Plants are constantly exposed to adverse environmental factors such as salt, drought, and cold, that have a significant influence on geographical distribution, proliferation, growth, and plant production. Plants respond to external stressors through a complex set of tolerance strategies that are activated and incorporated by the expression of thousands of genes (Seki et al., 2002). Such stressors induced the production of genes that were discovered to be important in the plant's stress resistance. These gene products act as regulatory proteins, increasing stress tolerance in the plant.
The study of transcriptional regulators is a heated issue in genetic sciences now. Transcription factors influence a range of activities, including physical, biochemical, and evolutionary activities, as well as the activation routes of downstream genes. Numerous transcription factors that control dehydration, high salt, and other environmental variables have been identified in recent years. In addition, genomic data study may be utilized to develop an interpretative layout for gene transformation technology, that can be employed to generate highly resistant transgenic organisms.
Dirigent molecules are a multigene family in plants that responds to pathogen resistance (Li et al., 2014)(Liao et al., 2016)(Jin-long et al., 2012). They serve an essential function in improving stress tolerance in many crops (S. Ralph et al., 2006). DIRs and their homolog have been found in all vascular plants (Davin & Lewis, 2000), and they are thought to play a role in lignin and lignan production (Kim et al., 2002). Varying plant species have different numbers of DIR genes. There have already been reports of 25 DIRs in Arabidopsis, 19 DIRs in I. indigotica, 54 DIRs in rice, 35 DIRs in Picea glauca, and 29 DIRs in B. Rapa (Thamil Arasan et al., 2013)(S. Ralph et al., 2006) (S. G. Ralph et al., 2007) (Li et al., 2014). There has never been a genome-wide identification and characterization of DIR in Solanum lycopersicum before. In this work, we discovered 31 SlDIRs in the Solanum lycopersicum genome. Five well-conserved motifs were identified in the amino acid sequence alignments of all 31 SlDIRs, which is like earlier studies9,11,27,29. Only 16% of SlDIRs had one intron, according to the strength and function. The amino acid (aa) sequences varied from 60 aa (SlDIR23) to 399 aa, according to the ORFs assessment (SlDIR11).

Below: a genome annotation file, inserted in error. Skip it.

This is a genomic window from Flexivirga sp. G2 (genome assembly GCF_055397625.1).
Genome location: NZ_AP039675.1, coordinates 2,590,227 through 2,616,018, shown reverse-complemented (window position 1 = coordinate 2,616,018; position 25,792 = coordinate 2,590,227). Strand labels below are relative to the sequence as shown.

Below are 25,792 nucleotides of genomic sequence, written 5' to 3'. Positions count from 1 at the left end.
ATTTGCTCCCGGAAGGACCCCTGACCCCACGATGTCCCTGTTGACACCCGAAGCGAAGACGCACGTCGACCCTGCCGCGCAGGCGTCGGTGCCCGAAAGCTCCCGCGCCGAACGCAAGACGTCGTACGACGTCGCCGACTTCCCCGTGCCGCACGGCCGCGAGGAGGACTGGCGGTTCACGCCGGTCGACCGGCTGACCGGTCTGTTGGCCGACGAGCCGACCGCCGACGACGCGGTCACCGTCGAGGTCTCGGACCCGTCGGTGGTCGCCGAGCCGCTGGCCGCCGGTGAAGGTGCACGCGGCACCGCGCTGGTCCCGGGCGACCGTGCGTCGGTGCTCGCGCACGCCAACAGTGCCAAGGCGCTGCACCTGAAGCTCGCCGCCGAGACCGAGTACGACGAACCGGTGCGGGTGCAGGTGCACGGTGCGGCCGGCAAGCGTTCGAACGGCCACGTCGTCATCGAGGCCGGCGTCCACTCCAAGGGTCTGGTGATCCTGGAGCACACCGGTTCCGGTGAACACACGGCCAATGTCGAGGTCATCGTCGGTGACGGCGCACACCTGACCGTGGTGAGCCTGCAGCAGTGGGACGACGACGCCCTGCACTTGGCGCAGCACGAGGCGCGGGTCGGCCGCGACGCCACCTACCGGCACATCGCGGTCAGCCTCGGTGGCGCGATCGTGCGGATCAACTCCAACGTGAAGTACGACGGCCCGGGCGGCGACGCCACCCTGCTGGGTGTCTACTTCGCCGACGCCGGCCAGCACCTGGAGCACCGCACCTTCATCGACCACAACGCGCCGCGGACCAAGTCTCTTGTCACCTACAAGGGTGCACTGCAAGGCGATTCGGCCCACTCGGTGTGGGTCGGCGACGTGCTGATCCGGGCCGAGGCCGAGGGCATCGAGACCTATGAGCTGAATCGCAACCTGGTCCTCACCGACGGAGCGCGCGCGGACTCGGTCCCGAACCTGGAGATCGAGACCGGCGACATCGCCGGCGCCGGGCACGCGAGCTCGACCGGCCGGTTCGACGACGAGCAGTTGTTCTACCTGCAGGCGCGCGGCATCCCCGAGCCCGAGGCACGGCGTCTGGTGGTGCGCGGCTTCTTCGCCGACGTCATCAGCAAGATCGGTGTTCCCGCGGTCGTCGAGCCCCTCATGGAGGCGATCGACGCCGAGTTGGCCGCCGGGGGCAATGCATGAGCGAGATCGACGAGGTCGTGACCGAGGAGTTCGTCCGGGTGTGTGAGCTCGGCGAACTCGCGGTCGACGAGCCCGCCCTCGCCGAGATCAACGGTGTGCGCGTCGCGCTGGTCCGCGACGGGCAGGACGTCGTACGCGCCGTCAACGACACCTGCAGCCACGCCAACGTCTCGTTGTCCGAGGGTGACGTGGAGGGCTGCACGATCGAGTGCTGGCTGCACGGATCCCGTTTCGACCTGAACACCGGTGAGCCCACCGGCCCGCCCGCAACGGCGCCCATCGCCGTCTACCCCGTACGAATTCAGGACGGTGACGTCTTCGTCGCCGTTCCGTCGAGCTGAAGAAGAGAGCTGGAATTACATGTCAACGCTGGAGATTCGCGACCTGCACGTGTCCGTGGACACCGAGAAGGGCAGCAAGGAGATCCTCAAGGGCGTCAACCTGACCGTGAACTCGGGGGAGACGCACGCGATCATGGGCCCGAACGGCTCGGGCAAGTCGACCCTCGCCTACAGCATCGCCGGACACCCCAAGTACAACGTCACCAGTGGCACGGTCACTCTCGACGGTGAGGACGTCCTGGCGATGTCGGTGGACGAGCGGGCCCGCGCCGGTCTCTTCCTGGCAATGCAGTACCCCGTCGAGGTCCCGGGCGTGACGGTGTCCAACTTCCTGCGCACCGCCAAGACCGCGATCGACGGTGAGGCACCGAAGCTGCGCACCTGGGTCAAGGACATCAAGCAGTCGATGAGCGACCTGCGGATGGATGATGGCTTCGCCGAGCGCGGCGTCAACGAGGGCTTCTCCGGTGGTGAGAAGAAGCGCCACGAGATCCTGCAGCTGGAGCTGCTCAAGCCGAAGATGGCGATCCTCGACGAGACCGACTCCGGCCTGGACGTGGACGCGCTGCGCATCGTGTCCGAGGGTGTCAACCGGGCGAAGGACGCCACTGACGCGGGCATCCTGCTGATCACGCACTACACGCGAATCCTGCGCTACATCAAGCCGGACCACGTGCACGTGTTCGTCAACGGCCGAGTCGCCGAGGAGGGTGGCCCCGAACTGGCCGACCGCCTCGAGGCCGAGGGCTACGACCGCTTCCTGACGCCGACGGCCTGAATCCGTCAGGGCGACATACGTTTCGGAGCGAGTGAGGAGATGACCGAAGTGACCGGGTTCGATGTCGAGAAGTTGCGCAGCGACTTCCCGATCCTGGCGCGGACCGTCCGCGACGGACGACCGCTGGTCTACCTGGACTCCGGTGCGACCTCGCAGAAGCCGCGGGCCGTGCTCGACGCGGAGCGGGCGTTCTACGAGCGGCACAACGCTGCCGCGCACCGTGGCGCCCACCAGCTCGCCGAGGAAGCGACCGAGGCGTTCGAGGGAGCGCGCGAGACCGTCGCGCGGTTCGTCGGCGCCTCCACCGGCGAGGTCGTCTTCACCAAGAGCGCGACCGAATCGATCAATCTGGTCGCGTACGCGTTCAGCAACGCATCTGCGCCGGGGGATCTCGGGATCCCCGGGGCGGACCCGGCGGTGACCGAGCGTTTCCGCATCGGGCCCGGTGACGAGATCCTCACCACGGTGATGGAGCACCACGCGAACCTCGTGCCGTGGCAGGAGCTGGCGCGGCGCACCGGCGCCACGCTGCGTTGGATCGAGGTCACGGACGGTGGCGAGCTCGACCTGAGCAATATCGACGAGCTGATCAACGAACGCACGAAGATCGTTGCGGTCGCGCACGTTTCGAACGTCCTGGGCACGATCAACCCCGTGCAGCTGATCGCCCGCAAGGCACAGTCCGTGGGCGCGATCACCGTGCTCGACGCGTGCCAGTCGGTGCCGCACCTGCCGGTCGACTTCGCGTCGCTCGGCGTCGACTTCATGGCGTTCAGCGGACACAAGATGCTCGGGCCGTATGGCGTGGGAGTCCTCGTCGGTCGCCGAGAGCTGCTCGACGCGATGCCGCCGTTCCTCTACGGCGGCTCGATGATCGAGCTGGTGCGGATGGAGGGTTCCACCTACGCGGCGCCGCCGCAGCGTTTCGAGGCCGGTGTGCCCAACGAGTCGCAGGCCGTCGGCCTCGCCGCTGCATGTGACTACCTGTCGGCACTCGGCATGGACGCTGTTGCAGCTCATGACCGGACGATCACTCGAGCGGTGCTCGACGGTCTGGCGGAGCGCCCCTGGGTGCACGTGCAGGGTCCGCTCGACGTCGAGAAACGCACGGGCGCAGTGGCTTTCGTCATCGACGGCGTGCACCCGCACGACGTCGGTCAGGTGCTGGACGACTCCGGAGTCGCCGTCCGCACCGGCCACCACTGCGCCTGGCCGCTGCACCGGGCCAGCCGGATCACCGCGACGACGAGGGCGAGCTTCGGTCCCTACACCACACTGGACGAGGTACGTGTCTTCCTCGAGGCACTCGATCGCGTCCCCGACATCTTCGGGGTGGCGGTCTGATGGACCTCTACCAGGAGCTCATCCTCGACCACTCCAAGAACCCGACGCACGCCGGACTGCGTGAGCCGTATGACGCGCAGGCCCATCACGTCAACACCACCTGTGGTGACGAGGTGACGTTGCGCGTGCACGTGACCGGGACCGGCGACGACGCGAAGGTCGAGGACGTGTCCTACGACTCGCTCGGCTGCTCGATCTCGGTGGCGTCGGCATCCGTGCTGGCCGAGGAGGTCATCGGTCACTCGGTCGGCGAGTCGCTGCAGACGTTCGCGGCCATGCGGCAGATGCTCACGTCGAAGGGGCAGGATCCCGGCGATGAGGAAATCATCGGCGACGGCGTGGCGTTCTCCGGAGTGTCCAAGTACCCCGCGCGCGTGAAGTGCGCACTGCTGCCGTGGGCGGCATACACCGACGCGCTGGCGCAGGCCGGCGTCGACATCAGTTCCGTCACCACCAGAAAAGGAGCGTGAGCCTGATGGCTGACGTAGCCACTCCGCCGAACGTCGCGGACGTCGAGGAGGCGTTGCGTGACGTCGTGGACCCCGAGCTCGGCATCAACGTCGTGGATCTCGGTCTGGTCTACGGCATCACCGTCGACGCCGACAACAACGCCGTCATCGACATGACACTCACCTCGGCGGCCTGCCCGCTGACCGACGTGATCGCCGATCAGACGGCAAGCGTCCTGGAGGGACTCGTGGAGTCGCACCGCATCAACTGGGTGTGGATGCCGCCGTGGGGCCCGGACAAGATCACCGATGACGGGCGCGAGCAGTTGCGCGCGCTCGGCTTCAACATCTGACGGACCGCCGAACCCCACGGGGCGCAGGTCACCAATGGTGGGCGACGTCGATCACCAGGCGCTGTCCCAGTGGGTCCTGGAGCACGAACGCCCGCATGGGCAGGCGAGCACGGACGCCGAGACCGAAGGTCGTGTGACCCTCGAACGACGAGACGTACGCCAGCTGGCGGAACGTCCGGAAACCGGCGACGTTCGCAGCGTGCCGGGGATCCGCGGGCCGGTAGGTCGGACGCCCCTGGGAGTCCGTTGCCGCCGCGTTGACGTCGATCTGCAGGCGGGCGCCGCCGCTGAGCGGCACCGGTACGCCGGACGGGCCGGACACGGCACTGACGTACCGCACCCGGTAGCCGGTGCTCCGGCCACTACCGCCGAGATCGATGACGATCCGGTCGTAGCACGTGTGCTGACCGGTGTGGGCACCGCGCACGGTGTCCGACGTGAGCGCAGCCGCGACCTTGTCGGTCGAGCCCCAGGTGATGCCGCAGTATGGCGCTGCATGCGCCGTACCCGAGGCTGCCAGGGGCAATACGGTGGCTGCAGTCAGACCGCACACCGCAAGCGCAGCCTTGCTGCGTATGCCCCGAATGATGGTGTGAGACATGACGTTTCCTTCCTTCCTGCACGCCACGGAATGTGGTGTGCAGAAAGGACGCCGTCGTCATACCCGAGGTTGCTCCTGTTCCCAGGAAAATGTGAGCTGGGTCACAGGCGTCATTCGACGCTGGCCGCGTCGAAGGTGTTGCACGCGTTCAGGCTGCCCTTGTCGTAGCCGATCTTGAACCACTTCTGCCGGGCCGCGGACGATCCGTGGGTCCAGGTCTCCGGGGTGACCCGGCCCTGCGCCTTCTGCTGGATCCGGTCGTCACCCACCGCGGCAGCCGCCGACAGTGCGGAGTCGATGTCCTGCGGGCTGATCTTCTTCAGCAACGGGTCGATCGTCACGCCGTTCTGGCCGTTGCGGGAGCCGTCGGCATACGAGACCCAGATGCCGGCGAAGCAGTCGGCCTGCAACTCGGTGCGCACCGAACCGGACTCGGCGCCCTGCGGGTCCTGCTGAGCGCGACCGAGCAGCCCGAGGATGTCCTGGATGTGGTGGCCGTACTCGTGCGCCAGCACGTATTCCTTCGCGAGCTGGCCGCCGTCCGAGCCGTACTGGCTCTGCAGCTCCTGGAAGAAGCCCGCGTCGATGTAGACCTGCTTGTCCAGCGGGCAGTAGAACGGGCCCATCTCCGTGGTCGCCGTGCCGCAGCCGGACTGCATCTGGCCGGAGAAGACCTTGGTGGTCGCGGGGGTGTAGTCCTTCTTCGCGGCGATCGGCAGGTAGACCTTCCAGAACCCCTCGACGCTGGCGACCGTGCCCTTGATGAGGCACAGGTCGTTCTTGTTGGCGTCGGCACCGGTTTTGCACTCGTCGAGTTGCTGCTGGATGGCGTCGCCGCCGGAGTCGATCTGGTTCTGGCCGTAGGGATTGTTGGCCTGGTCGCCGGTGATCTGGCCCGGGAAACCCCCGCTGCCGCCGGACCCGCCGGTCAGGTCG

The chromosomal positions indicated that SlDIRs were detected on all 12 chromosomes of Solanum lycopersicum but 3, with chromosome 10 having the most SlDIRs and chromosomes 5,9,11,12 having only one DIR gene in their loci.
The architecture of the DIR proteins discovered in this work, as well as the described earlier DIR genes of A. thaliana and poplar, are basic, with very few introns (Khan et al. 2018). Nevertheless, 1–5 introns are found in one-third of rice genome (Liao et al. 2017). This implies that after divergence, rice, Solanum lycopersicum, poplar, and Arabidopsis may well have divergent paths.
Our findings support previous research on cis-element analyses, with elements linked to stress and light being discovered in the upstream region, demonstrating that environmental stress and light may have a regulatory function in SlDIRs. Furthermore, components sensitive to SA and MeJA have been discovered upstream of a large number of SlDIRs. Gibberellin responsive domains were discovered in the majority of DIR genes, which was surprising. All of the findings suggest that the rhythms of SlDIR's hormone responses are extremely complicated. Distinct DIRs are considered to imply multiple functions in a diverse setting at various times, nevertheless, they still need to be examined further in lab to demonstrate their functionality.